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ProcessX — Simplify call an external process with the async streams in C# 8.0.

The only way to handle external processes in C# is with the Process class, but this API is very old, and asynchronous support would require a lot of flag and boilerplate code.

So I created a library that “just throws a line of string like writing a shell,” “receives the result in a C# 8.0 asynchronous stream, which also only requires a line of await foreach,” and “handles ExitCode, StdError, etc. appropriately.

using Cysharp.Diagnostics; 
// using namespace
// async iterate.
awaitforeach (string iteminProcessX.StartAsync("dotnet --info"))

There are other wrapper libraries for Process. However, assuming C# 8.0 Async Streams, ProcessX makes it the simplest.

What would normally take about 30 lines to write in Process, only takes one line.

Process’s design has not changed in any way since the .NET Framework 1.0, and it is clearly outdated. It’s very difficult to use, even though it hides a half-baked, low-level process. It’s a mess, especially asynchronous processing.

var pi = new ProcessStartInfo
    // Separated with FileName and Arguments
    FileName ="dotnet",
    Arguments ="--info",
    // Many bool flags...
    UseShellExecute = false,
    CreateNoWindow = true,
    ErrorDialog = false,
    RedirectStandardError = true,
    RedirectStandardOutput = true,

using (varprocess=newProcess()
    // more bool flag
     process.OutputDataReceived += (sender, e) =>    
     // come null terminated, require null handling
     if (e.Data != null)        
     process.Exited+= (sender, e) =>    
         // In many cases, when Exited is called, OutputDataReceived is 
             still being loaded
         // So if you're handling with Exit, you'll need a proper         
             standby code here    
     // You need to call this explicitly after Start
     // If you touch anything Process-related after Process disposes, 
     you die.
     // But if you do WaitForExit, it is same as synchronous,
     // so to make it truly asynchronous, you'll need to work on it 
     from here
     // process.WaitForExit();

Now, the nice thing about await foreach is that you can use try-catch for exception handling as is, so if ExitCode is non-zero (or if you receive a StdError), ProcessErrorException will be raised.

    await foreach (variteminProcessX.StartAsync("dotnet --foo --bar")) 
    { }
catch (ProcessErrorExceptionex)
    // int .ExitCode
    // string[] .ErrorOutput

If you want to wait for synchronization and get all the results, like WaitForExit, you can use ToTask.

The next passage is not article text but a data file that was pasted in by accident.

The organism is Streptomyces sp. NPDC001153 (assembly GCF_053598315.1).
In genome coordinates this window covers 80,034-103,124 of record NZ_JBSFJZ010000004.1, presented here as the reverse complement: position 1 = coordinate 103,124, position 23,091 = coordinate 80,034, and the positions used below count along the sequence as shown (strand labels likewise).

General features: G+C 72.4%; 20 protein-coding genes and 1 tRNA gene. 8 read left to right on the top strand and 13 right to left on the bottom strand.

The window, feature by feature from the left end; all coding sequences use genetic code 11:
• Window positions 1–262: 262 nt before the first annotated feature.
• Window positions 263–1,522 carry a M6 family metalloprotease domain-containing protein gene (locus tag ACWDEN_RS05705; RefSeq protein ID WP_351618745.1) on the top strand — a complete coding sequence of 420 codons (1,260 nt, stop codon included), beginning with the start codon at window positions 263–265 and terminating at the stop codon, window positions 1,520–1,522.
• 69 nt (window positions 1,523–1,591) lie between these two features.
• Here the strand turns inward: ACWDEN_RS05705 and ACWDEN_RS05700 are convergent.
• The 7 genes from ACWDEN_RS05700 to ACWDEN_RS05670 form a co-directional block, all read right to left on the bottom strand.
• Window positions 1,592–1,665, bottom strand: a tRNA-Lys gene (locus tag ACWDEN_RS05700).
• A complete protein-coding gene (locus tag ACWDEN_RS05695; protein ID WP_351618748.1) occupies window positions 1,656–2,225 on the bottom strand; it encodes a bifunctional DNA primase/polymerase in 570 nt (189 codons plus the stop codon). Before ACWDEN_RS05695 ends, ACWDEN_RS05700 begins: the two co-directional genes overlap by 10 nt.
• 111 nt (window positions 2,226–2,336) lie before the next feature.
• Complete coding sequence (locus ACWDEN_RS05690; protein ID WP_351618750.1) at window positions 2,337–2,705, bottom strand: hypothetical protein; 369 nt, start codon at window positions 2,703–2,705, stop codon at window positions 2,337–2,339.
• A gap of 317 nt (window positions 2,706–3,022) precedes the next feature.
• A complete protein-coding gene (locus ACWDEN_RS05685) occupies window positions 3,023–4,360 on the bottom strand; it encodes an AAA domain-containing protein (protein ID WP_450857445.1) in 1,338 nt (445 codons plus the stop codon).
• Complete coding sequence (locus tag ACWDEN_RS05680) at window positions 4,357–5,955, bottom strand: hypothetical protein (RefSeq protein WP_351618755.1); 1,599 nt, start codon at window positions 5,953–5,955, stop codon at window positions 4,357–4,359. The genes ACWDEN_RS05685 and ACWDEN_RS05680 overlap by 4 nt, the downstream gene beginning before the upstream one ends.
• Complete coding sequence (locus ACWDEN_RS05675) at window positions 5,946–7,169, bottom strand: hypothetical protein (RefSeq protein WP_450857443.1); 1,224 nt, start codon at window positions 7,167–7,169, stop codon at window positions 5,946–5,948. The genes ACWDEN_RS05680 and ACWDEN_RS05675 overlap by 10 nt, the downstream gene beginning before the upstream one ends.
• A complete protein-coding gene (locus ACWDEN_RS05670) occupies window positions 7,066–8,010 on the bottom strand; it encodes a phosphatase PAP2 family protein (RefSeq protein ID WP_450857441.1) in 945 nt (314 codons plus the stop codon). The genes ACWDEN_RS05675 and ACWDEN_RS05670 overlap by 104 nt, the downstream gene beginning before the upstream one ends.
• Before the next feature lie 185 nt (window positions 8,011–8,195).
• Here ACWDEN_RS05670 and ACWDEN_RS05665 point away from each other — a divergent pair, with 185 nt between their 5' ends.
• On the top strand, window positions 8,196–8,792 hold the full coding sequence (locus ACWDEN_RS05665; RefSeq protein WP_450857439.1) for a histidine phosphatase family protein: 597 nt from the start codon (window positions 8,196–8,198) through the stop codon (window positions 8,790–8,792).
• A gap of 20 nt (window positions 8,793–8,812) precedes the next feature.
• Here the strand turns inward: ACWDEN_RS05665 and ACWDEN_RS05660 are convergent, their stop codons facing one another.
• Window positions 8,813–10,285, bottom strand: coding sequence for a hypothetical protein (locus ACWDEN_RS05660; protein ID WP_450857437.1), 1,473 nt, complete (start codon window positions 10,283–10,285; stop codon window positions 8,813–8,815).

// receive buffered result(similar as WaitForExit).
string[] result=await ProcessX.StartAsync("dotnet --info").ToTask();

As for cancellation, you can still use WithCancellation for asynchronous streams. If the process is still intact when canceling, kill it with the cancellation to ensure it’s killed.

awaitforeach (variteminProcessX.StartAsync
    ("dotnet --info").WithCancellation(cancellationToken))

The timeout can be used because the CancelationTokenSource itself has the option of firing with time.

using (varcts = newCancellationTokenSource(TimeSpan.FromSeconds(1)))
    awaitforeach (variteminProcessX.StartAsync
        ("dotnet --info").WithCancellation(cts.Token))    

We also have a ProcessX.StartAsync overload that allows you to set the working directory, environment variables, and encoding, so you should be able to implement most things without problems.

StartAsync(string command, 
    string ? workingDirectory=null, 
    IDictionary<string, string>?environmentVariable=null, 
    Encoding ? encoding=null)
StartAsync(string fileName, 
    string? arguments, 
    string? workingDirectory=null, 
    IDictionary<string, string>?environmentVariable=null, 
    Encoding? encoding=null)


Process itself is the C# 1.0 generation (10 years ago!). It’s worthwhile to provide a properly designed modern library again. Both the design techniques and the language itself are far more advanced, so a proper update is necessary. We offer a library called ConsoleAppFramework, which is also a modern interpretation of CLI tools/command line parsing. We will be the ones to evolve C# in the .NET Core era

Source : Medium

The Tech Platform



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